Retired professor Nami Kim runs Save Korean Dogs and has closed several large-scale farms. She runs a shelter in South Korea and has rehomed almost 1300 rescued dogs. She tracks downs farms which operate without licences and persuades restaurants to stop cooking dog by offering financial inducements.
The horror she has witnessed has left a permanent mark.
‘I have seen so much suffering, I am traumatised,’ she says.
The brave 61-year-old lives near the heavily fortified border with North Korea and receives regular death threats from disgruntled dog farmers.
She says: ‘The pro-meat lobby is like a mafia. I get messages from them, they are normally sent from China because it is harder to trace or prosecute if it comes from foreign servers. The emails say things like “I am going to slaughter you the way I slaughter a dog. I am going to dismember you if you don’t stop”. I am not scared, I don’t care about these guys, I ignore them and block them. What I see and what I hear makes me try to save as many dogs as I can and fight as much as I can.’
Bizarrely, in a country where one in four people own pet dogs, the dog meat lobby argues that meat dogs are completely different animals from pet dogs.
‘They say meat dogs are bred to be eaten and that they are different from pet dogs,’ Nami sighs. ‘I have a puppy from a rescued meat dog that is now being trained in the US as a therapy dog. How can you make a distinction and say that one is a meat dog, but this one is helping people? They are the same.’
Ginny Woo is another activist. She is based in California and her organisation, Korean Dogs, works closely with Nami.
‘It is likely that the visitors or competitors to the Games will see dog meat restaurants, as these are located throughout the country,’ she says. ‘Large scale dog farms and slaughterhouses are usually located in more remote places. Many are hidden behind walls and fences, some with heavy security systems. Visitors venturing out to the neighbourhoods or to the countryside might see small backyard breeders breeding dogs to eat or to sell at the market for meat.’
Dog meat is popular with older Koreans and is consumed traditionally on the hottest days of the year because it is believed to cool the body. It is also used to make a tonic that people believe increases male libido. While the number of restaurants has declined over the years, the powerful dog meat trade is making efforts to attract a younger generation of dog eaters.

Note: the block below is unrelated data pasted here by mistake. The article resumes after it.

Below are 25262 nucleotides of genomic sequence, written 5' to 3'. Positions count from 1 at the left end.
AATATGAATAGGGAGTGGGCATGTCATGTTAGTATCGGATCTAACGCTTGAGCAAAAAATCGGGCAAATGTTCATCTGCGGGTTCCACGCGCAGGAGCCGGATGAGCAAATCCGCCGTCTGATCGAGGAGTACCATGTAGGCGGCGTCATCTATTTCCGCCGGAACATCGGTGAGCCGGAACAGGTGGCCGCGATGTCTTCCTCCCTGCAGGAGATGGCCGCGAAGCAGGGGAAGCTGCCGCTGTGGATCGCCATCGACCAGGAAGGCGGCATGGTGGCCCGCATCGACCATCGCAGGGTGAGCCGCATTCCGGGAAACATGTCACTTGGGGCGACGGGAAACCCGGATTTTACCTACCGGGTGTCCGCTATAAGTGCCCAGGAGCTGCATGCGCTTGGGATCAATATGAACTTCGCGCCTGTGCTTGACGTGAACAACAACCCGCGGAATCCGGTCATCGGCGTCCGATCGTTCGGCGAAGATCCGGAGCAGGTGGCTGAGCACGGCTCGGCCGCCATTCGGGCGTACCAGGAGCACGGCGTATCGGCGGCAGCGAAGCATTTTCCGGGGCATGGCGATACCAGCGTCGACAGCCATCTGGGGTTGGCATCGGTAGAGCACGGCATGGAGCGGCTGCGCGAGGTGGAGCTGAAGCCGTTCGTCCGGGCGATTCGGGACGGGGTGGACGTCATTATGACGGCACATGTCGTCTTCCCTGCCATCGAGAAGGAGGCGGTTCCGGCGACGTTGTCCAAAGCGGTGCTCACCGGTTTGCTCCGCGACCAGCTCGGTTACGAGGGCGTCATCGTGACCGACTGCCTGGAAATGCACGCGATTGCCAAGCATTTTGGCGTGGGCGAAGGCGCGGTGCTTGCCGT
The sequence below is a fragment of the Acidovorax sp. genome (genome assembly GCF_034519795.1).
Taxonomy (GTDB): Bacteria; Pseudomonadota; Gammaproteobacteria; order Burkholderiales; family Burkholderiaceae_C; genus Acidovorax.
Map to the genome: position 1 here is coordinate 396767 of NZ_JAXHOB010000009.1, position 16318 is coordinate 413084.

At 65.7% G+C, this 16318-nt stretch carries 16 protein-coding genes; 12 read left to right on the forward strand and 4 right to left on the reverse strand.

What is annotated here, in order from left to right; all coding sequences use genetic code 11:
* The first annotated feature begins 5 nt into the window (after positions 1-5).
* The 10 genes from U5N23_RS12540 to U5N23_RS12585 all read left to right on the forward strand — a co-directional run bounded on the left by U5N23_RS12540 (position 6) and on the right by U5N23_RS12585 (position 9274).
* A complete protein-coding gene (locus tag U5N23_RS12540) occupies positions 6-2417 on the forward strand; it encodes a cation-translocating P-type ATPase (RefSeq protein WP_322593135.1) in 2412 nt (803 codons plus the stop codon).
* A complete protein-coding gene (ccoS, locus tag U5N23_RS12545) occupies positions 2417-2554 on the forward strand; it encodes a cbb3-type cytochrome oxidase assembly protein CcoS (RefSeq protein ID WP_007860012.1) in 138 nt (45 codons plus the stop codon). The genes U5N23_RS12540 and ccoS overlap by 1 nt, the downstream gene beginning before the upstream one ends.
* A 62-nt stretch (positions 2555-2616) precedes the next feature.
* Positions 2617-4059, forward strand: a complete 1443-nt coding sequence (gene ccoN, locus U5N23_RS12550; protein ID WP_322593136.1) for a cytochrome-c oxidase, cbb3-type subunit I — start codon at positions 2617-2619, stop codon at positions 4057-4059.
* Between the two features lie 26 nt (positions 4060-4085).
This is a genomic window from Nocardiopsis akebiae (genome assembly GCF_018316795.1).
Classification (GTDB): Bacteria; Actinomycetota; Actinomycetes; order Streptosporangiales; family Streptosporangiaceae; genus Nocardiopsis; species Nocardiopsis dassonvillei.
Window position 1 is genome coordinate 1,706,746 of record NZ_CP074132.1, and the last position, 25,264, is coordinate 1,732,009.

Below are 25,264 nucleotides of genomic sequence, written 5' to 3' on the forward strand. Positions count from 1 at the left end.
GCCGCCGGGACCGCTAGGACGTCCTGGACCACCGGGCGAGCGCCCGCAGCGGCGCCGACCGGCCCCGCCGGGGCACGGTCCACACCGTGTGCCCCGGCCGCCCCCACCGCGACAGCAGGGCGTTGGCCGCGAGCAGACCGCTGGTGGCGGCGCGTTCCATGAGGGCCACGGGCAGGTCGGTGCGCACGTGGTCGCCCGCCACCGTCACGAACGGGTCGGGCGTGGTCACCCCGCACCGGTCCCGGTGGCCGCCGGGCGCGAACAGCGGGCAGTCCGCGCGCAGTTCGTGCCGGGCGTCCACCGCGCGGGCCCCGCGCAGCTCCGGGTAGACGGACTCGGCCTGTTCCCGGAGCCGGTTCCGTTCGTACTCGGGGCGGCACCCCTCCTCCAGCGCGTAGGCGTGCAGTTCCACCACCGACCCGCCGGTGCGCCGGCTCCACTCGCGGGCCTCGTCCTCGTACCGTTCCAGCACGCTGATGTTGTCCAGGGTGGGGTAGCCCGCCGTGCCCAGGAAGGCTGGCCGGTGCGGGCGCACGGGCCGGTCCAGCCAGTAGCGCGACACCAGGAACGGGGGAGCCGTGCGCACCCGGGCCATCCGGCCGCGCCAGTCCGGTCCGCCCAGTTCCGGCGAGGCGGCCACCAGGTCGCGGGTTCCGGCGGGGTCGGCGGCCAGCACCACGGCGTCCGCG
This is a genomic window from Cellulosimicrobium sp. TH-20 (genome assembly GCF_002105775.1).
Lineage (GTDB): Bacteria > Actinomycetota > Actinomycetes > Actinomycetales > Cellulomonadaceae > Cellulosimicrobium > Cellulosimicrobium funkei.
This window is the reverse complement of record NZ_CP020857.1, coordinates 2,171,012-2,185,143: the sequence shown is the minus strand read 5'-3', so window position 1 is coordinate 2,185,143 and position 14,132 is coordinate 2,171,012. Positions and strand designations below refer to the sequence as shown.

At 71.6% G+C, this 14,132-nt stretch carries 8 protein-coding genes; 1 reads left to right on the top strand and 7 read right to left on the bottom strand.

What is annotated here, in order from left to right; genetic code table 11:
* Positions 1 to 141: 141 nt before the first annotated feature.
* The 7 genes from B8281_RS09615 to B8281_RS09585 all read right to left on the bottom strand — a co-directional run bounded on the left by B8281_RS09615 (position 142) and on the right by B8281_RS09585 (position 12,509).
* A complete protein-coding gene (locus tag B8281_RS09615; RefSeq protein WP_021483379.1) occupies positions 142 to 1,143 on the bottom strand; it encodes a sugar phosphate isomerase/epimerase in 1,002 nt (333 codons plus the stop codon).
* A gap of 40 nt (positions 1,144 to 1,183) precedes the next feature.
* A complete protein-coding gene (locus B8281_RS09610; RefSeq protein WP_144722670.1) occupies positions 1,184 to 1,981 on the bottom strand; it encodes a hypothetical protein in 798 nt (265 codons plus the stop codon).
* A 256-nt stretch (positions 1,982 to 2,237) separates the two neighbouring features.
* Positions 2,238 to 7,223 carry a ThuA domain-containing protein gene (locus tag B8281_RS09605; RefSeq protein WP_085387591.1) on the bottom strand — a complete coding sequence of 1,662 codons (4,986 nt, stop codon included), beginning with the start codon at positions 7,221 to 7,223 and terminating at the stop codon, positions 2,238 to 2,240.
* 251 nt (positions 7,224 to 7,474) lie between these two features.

Brit Julia, who has rehomed rescued dogs with UK families, explains: ‘There are young people in Korea who will eat dog. A lot of the restaurants that served it were old-fashioned, but if you go to the Gangnam district in Seoul, there are new modern restaurants that are designed to encourage young people to go there.’
Restaurants and suppliers are also upping their attempts to give dog eaters more choice.
Nami, who has offered to show any athlete or visitor to the Games the true face of the dog meat trade, explains: ‘Right now the price for a bowl of dog meat soup is around £7, in some of the exclusive residential areas its nearer £8. Some of the restaurant owners tell me they use imported frozen dog meat from China for the regular dishes. But they also serve locally supplied ‘fresh’ meat which is sold as a premium option for £10.’
Sadly, for the dogs suffering in Korea’s meat farms, there is little hope that the government will intervene to stop their torture. In September last year, the Seoul High Court affirmed a ruling that electrocution as a dog slaughter method does not constitute cruelty. Meanwhile just one city – Bucheon – has responded to an international call for regions to become dog meat-free.
Ginny says: ‘The Korean government seems to be clueless as to why we are asking them to stop eating dogs. They don’t seem to be in any hurry to bring an end to the trade. When President Moon Jae-In took office last May, we were hopeful that he would finally bring an end this horrible cruelty because he made campaign promises that he would improve the welfare of animals. However, we have yet to hear anything from him about this issue.’
During the Games visitors and athletes are being advised by welfare groups to be careful in restaurants. While much of the labelling is confusing for non-Koreans, Nami explains that there is one distinct giveaway that dog is on the menu.
‘Dog meat has to be boiled for a minimum of four hours with lots of herbs because the meat is very tough and pungent. Whenever I go in a restaurant to negotiate with the owner, I vomit because it smells so bad,’ she warns.